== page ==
Any opinions, findings, conclusions or recommendations expressed in this material are those of the authors and do not necessarily reflect the views of UKDiss.com.
CONSENSUS RECOMMENDATIONS FOR THE USE OF HYPERDILUTED CALCIUM HYDROXYAPATITE (RADIESSE®) AS A FACE AND BODY BIOSTIMULATORY AGENT
BACKGROUND: Calcium hydroxyapatite (CaHA) is a well stablished collagen stimulator. In the recent past years it has been increasingly used in a hyperdiluted way as a biostimulatory agent, rather than a volumizer filler to improve skin quality and firmness both in facial as well as in corporal areas. However, guidelines on the techniques required to achieve optimal results are still lacking.
OBJECTIVE: To develop consensus recommendations for the safe and effective use of hyperdiluted CaHA for face and body biostimulation.
METHODS: A team of ten experts with extensive experience in dermal fillers and biostimulatory treatments for facial and body rejuvenation convened for a live meeting. Consensus was defined as approval by 70% to 89% of all participants, whereas agreement of 90% denoted a strong consensus.
RESULTS: For most items, the group achieved a majority consensus. Recommendations have been provided for the face, neck, décolletage, buttocks, thighs, arms, abdomen, knees and elbows, providing detailed injection techniques, including information on insertion points, dosage and volume for both needle and cannula injections as well as number of treatment sessions and intervals.
CONCLUSION: Experts consensus support and provides a guidance for the use of CaHA as a biostimulatory agent for face and body rejuvenation. However further clinical studies are necessary to provide physicians with the best evidence for the best treatment practices.
Nowadays there is a growing demand for rejuvenation methods for nonfacial areas following the successful noninvasive boom of aesthetic procedures in the face. Among these procedures, are the use of energy-based, like microfocused ultrasound, radiofrequency and lasers devices, as well as the injection of microparticles capable of induce tissue remodelling and improvement of skin quality, smoothness and firmness. Radiesse® (Merz Pharmaceuticals) is a biocompatible, biodegradable, resorbable and biostimulatory filler that contains CaHA microspheres which can stimulate the endogenous production of collagen. It is a unique product that provides both volume replacement and collagen biostimulation as a primary mechanism of action.1 The product has a similar texture to human tissue and migration is minimal. Initial augmentation is afforded by the presence of the carrier carboximetylcelulosis (CMC) gel with the implant itself, but around 9 to 12 months the CaHA particles are degraded as calcium and phosphate and eliminated through the renal system.2-5 Highly viscoelastic, CaHA is well suited for supraperiosteal, subdermal, and deep dermal placement but, when diluted, may also be injected more superficially for dermal rejuvenation.1,2When used undiluted, or with small dilutions, treatment provides immediate correction that is gradually followed by new tissue formation through neocollagenesis, elastin production, dermal cell proliferation, and angiogenesis. The result is a long-lasting aesthetic improvement of 18 months or longer with tight and elastic skin, and increased skin thickness.5,6 Radiesse® received a Conformité Européenne (CE) certification mark (medical device class 3) for plastic and reconstructive surgery, including deep dermal and subdermal soft tissue augmentation of the facial area in 2003.1 In 2006, Radiesse® received FDA approval for the correction of moderate-to-severe facial wrinkles and folds, such as nasolabial folds, and/or the correction of the signs of facial fat loss in people with human immunodeficiency virus1 and in 2015 Radiesse® received FDA approval for extra-facial treatment of the hands.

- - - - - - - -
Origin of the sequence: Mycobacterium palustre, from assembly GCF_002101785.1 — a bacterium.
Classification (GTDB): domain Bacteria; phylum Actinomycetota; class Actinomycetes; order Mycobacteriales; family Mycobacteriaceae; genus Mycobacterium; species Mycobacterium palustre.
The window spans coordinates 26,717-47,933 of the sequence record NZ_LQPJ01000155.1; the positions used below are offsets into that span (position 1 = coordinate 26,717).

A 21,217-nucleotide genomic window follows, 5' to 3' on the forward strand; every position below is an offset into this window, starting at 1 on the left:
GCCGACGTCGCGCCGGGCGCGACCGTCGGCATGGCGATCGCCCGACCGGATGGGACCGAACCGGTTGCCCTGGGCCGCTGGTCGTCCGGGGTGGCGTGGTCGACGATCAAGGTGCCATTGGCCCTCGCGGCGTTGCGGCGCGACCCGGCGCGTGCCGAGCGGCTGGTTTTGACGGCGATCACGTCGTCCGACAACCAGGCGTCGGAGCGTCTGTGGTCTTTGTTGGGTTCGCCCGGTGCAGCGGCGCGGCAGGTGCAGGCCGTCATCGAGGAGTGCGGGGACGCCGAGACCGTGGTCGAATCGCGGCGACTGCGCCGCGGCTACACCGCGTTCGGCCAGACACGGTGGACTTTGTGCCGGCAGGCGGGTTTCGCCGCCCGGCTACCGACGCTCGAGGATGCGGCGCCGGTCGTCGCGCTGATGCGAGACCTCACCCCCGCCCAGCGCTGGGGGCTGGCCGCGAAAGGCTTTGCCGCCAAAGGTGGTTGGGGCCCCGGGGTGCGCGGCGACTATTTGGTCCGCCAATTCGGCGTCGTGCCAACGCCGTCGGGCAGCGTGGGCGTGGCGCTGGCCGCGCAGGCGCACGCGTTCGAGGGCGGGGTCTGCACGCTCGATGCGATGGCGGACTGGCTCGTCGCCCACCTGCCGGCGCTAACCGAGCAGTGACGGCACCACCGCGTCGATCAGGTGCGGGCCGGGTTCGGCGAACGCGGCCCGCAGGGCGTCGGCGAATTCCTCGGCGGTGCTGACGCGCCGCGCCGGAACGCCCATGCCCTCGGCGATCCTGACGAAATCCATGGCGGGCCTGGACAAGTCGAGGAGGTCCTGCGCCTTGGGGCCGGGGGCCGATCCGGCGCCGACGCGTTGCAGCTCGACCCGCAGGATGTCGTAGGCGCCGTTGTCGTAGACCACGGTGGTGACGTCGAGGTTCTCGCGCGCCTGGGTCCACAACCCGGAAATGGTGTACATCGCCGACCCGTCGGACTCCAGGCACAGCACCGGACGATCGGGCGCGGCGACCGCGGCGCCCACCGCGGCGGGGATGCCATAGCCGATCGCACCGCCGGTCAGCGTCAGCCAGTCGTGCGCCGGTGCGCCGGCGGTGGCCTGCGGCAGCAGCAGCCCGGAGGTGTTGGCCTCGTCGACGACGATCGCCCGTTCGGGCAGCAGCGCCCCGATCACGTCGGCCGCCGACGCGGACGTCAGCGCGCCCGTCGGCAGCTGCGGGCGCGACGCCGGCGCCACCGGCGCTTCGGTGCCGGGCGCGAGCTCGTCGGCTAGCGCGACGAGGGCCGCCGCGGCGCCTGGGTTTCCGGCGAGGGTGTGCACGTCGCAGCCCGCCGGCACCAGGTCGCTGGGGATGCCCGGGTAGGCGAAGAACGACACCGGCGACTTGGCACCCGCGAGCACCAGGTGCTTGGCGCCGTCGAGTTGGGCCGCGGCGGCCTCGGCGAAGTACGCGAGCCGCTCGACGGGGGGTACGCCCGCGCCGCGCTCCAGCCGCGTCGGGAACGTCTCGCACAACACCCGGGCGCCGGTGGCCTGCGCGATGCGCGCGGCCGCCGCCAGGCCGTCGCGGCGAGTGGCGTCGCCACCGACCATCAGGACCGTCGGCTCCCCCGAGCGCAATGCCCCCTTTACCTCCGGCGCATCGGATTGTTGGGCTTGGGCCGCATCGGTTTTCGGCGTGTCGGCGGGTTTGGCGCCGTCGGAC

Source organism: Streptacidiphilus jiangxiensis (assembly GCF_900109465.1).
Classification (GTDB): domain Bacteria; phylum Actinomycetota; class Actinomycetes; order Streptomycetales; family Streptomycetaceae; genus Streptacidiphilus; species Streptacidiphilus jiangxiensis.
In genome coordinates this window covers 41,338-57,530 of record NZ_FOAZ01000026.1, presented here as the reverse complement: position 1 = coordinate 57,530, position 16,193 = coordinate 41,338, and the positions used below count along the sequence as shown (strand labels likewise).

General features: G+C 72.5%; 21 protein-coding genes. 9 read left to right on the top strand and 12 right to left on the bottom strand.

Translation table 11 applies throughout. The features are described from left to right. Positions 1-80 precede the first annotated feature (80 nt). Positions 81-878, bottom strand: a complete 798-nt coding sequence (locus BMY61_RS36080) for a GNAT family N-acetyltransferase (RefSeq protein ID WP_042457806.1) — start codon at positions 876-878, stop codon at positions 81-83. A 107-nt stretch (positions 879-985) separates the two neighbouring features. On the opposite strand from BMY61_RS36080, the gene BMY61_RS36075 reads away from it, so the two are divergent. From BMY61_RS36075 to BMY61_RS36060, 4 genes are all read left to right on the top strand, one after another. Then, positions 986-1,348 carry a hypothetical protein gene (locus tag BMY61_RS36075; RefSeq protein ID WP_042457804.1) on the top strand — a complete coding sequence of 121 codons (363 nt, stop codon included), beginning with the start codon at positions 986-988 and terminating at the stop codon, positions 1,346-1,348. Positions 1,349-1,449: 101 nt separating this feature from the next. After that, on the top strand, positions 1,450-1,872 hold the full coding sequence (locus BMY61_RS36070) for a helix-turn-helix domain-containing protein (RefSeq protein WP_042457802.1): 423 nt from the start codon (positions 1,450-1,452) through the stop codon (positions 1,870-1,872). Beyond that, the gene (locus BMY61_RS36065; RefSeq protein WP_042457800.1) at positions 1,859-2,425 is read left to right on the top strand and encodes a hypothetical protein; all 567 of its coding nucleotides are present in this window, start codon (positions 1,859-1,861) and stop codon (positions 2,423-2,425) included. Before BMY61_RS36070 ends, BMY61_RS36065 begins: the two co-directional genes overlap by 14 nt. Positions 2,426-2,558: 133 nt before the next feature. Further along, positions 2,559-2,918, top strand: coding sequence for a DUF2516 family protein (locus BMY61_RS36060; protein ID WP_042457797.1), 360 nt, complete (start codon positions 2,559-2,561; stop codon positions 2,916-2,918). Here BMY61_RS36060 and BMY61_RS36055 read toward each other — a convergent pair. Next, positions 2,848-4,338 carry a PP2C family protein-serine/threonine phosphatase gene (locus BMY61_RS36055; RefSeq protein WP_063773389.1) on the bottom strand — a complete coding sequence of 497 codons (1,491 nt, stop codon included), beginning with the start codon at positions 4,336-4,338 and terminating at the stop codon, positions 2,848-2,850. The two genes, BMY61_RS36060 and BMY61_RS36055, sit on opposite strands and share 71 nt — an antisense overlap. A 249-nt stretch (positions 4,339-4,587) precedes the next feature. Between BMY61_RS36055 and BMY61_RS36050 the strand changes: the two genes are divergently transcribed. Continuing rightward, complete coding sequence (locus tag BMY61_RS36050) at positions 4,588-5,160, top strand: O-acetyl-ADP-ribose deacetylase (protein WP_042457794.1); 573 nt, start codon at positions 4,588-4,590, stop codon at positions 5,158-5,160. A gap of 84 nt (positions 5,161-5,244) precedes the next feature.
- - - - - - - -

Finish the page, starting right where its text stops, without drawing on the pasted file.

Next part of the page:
When used in a hyperdiluted fashion (i.e:1,5cc of product plus 1,5cc or more of diluent) Radiesse® has minimal or absent immediate volumizing effect due to the CMC gel dispersion, generating only the long-term tissue remodeling by the CaHA microspheres.
This article presents consensus recommendations for hyperdiluted application of calcium hydroxylapatite (Radiesse®) in the face as well as in nonfacial areas, providing detailed injection techniques, including information on insertion points, dosage and volume for injections and also required treatment sessions and intervals between them.
A team of ten experts in the fields of Dermatology and Plastic Surgery with extensive experience in dermal fillers for facial and body rejuvenation, convened in November 2017 for a full-day meeting in São Paulo, Brazil. A questionnaire distributed before the meeting and answered by the experts, served as the basis for the knowledge of medical management with this product and subsequent discussion. The meeting followed a structured consensus approach by an experienced moderator.
Consensus was defined as approval from 70% to 89% of all participants, whereas agreement of 90% denoted a strong consensus.